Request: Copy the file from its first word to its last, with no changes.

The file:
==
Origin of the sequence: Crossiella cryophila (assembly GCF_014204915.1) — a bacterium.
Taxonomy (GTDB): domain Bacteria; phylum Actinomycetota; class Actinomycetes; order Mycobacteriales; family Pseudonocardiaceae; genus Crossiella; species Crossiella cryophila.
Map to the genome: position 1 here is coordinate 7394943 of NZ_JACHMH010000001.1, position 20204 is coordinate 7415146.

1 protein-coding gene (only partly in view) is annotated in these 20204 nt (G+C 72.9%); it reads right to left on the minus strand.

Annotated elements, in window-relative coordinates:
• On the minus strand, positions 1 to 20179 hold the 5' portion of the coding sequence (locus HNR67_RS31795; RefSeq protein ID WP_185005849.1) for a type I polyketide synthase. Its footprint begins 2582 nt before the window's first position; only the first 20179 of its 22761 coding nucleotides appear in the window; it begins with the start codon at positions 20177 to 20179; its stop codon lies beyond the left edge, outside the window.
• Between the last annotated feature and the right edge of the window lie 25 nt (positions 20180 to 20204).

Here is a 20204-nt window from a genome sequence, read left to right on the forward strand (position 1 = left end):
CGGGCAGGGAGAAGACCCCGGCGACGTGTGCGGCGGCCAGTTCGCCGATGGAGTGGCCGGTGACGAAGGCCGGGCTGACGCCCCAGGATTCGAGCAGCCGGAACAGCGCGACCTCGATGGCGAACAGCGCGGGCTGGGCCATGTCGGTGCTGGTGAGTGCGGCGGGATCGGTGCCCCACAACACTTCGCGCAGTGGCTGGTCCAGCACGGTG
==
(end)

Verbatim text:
Origin of the sequence: Crossiella cryophila (assembly GCF_014204915.1) — a bacterium.
Taxonomy (GTDB): domain Bacteria; phylum Actinomycetota; class Actinomycetes; order Mycobacteriales; family Pseudonocardiaceae; genus Crossiella; species Crossiella cryophila.
Map to the genome: position 1 here is coordinate 7394943 of NZ_JACHMH010000001.1, position 20204 is coordinate 7415146.

1 protein-coding gene (only partly in view) is annotated in these 20204 nt (G+C 72.9%); it reads right to left on the minus strand.

Annotated elements, in window-relative coordinates:
• On the minus strand, positions 1 to 20179 hold the 5' portion of the coding sequence (locus HNR67_RS31795; RefSeq protein ID WP_185005849.1) for a type I polyketide synthase. Its footprint begins 2582 nt before the window's first position; only the first 20179 of its 22761 coding nucleotides appear in the window; it begins with the start codon at positions 20177 to 20179; its stop codon lies beyond the left edge, outside the window.
• Between the last annotated feature and the right edge of the window lie 25 nt (positions 20180 to 20204).

Here is a 20204-nt window from a genome sequence, read left to right on the forward strand (position 1 = left end):
CGGGCAGGGAGAAGACCCCGGCGACGTGTGCGGCGGCCAGTTCGCCGATGGAGTGGCCGGTGACGAAGGCCGGGCTGACGCCCCAGGATTCGAGCAGCCGGAACAGCGCGACCTCGATGGCGAACAGCGCGGGCTGGGCCATGTCGGTGCTGGTGAGTGCGGCGGGATCGGTGCCCCACAACACTTCGCGCAGTGGCTGGTCCAGCACGGTG